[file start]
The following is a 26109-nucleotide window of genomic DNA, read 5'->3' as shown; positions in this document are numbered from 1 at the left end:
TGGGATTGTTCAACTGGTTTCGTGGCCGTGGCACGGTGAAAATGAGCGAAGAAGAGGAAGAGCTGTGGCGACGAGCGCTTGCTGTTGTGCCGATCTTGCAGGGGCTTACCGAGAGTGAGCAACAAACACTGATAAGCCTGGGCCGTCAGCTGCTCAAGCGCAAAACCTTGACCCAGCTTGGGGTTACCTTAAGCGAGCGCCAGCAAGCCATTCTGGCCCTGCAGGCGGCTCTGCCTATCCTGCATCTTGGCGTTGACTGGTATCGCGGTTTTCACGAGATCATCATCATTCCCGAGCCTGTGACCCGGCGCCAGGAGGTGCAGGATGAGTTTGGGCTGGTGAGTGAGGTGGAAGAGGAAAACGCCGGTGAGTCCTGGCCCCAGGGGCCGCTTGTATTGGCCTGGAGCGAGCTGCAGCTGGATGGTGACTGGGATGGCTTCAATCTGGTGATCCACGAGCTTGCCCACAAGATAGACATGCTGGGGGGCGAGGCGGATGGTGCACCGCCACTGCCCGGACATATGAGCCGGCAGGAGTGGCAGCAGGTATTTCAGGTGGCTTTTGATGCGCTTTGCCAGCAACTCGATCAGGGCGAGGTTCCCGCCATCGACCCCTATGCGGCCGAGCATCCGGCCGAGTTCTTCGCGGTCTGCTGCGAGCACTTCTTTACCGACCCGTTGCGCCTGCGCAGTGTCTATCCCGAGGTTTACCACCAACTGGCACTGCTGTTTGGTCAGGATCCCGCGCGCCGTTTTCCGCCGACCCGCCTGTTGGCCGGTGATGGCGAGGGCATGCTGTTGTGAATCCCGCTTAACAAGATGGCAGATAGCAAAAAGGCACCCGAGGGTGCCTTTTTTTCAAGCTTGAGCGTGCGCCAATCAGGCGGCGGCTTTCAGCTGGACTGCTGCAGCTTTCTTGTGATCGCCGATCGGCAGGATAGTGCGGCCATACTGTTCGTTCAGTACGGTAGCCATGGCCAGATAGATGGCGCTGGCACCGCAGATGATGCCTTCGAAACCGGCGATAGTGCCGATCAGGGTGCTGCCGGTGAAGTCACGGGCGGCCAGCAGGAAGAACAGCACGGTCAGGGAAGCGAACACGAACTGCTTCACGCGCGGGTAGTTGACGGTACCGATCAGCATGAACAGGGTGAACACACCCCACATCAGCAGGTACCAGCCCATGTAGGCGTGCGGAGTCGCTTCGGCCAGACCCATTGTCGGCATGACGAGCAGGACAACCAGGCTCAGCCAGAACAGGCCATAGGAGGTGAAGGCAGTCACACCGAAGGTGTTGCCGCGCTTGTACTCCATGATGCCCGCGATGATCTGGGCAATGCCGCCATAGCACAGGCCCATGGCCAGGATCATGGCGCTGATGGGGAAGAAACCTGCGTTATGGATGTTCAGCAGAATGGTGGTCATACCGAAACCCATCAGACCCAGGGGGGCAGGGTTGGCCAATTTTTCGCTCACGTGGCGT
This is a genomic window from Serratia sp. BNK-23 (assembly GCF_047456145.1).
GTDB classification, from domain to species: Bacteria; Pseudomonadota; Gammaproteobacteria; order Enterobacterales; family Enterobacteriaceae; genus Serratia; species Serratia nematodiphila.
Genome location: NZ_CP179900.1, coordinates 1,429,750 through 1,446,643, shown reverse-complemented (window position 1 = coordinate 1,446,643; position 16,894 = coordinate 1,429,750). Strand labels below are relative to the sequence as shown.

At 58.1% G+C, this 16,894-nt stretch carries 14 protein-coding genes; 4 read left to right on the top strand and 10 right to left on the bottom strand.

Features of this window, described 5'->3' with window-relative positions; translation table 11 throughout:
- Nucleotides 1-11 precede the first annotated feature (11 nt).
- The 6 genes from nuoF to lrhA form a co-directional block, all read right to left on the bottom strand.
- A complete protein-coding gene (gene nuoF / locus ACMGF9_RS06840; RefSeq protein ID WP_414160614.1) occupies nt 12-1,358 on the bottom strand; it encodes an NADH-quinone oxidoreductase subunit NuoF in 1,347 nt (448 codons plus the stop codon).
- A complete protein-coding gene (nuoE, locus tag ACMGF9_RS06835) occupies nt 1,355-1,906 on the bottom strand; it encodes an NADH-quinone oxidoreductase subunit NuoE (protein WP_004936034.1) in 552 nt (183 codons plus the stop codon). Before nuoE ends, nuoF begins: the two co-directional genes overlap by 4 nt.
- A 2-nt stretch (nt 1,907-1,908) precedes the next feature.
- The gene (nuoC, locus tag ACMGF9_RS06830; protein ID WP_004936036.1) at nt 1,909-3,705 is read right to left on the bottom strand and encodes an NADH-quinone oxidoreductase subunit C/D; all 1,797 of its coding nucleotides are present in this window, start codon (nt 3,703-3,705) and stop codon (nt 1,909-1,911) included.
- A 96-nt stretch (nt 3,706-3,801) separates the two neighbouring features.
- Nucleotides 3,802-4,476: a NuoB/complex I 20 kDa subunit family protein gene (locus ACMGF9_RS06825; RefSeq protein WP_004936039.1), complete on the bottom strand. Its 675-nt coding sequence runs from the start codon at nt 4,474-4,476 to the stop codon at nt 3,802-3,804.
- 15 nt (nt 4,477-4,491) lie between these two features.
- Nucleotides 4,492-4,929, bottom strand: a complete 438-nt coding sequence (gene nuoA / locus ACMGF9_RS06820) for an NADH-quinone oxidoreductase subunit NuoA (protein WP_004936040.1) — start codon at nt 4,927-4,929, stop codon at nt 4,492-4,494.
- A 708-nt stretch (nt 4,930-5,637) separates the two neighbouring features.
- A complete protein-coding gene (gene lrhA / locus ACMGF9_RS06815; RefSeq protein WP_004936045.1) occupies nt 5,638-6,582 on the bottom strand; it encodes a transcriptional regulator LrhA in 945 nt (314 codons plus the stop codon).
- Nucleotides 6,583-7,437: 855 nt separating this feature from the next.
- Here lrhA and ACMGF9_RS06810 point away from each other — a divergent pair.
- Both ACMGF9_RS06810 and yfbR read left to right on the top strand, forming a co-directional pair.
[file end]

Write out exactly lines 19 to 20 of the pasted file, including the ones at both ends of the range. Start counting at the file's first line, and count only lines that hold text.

- A complete protein-coding gene (gene lrhA / locus ACMGF9_RS06815; RefSeq protein WP_004936045.1) occupies nt 5,638-6,582 on the bottom strand; it encodes a transcriptional regulator LrhA in 945 nt (314 codons plus the stop codon).
- Nucleotides 6,583-7,437: 855 nt separating this feature from the next.